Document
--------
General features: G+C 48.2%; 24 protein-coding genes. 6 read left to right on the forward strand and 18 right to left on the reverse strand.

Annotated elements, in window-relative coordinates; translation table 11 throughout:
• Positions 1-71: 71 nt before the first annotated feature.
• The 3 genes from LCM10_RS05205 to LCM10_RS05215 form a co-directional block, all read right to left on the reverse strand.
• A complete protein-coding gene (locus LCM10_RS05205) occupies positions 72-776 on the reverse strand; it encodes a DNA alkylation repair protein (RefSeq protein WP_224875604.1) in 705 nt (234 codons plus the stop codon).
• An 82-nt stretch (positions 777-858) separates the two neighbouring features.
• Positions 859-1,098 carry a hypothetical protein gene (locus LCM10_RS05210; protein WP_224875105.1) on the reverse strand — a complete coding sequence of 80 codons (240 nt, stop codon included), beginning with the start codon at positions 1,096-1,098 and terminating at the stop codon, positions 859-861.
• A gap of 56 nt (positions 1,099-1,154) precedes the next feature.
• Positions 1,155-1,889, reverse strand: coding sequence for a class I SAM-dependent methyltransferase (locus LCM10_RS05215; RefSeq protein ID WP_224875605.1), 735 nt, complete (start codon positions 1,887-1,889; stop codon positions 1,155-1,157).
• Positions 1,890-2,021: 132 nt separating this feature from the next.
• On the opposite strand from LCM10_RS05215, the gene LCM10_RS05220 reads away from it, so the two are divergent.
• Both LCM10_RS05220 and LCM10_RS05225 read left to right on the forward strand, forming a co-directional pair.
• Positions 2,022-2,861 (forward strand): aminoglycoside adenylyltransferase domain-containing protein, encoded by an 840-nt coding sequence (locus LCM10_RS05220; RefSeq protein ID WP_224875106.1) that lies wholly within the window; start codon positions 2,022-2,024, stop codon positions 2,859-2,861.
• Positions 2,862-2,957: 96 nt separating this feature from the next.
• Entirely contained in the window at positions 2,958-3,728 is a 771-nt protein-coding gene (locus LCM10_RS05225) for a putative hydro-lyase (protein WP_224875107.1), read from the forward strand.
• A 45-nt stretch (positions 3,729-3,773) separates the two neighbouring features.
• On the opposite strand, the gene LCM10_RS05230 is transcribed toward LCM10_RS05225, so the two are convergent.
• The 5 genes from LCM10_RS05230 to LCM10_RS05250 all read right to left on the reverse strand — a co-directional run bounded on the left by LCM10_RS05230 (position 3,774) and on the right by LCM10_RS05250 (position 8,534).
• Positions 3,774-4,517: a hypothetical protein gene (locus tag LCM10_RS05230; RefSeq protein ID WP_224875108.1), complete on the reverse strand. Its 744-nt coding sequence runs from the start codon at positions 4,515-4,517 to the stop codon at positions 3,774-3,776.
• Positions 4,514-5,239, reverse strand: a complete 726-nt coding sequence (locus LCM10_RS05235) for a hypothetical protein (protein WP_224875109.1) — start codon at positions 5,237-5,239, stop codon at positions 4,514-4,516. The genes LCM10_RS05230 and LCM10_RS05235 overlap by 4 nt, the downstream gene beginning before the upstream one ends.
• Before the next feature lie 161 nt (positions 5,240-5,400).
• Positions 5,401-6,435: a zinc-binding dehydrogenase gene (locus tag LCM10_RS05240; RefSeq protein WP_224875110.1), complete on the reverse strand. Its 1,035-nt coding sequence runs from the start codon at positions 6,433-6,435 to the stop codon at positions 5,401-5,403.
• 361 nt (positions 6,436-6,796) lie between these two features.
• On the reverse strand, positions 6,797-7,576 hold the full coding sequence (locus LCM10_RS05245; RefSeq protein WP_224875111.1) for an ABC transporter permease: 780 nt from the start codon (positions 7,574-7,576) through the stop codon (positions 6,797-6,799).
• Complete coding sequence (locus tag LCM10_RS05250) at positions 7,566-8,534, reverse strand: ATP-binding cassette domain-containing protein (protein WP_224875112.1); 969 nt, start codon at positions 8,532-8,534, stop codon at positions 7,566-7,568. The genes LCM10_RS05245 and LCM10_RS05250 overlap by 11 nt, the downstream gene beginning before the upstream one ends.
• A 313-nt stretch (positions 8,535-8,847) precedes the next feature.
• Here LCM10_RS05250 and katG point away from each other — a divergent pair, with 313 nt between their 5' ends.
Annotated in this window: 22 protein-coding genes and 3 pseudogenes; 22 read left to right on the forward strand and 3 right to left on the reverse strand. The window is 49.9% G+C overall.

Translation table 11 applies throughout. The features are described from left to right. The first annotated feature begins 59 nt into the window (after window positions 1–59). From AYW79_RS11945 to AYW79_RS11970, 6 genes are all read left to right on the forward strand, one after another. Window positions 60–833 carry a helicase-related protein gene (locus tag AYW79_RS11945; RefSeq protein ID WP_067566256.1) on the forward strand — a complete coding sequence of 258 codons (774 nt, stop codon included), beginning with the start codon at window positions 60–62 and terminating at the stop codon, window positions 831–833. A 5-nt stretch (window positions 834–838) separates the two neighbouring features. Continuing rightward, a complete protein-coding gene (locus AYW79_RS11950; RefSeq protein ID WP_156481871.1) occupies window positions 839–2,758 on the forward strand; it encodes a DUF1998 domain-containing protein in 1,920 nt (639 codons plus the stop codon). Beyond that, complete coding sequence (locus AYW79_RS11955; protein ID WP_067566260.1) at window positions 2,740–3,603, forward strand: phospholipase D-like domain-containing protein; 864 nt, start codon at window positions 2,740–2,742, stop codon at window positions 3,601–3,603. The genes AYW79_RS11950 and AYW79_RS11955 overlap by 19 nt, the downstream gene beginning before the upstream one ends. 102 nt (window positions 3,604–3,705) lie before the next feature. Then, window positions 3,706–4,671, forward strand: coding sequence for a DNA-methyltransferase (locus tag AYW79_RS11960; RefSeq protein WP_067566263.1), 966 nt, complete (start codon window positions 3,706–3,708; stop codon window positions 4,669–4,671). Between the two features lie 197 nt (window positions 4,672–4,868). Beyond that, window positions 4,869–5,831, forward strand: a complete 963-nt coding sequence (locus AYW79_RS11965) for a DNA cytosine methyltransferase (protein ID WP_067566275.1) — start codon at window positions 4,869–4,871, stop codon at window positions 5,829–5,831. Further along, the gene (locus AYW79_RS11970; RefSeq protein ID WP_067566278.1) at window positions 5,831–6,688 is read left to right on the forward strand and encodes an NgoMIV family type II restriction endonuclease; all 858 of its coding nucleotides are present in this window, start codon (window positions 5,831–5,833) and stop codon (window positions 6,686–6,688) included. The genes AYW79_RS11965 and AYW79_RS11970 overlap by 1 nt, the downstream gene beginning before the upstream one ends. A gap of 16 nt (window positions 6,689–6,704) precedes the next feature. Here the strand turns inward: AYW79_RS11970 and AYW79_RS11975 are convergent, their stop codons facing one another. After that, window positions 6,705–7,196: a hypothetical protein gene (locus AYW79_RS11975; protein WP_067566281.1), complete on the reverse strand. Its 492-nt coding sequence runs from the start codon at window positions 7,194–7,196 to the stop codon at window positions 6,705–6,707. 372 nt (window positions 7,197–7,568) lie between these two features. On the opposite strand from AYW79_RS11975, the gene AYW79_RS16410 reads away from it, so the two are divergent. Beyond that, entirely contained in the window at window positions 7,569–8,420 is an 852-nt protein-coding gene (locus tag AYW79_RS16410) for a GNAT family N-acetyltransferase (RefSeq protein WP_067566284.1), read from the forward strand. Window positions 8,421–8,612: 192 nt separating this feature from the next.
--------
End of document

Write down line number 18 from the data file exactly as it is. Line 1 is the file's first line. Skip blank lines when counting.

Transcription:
• The 5 genes from LCM10_RS05230 to LCM10_RS05250 all read right to left on the reverse strand — a co-directional run bounded on the left by LCM10_RS05230 (position 3,774) and on the right by LCM10_RS05250 (position 8,534).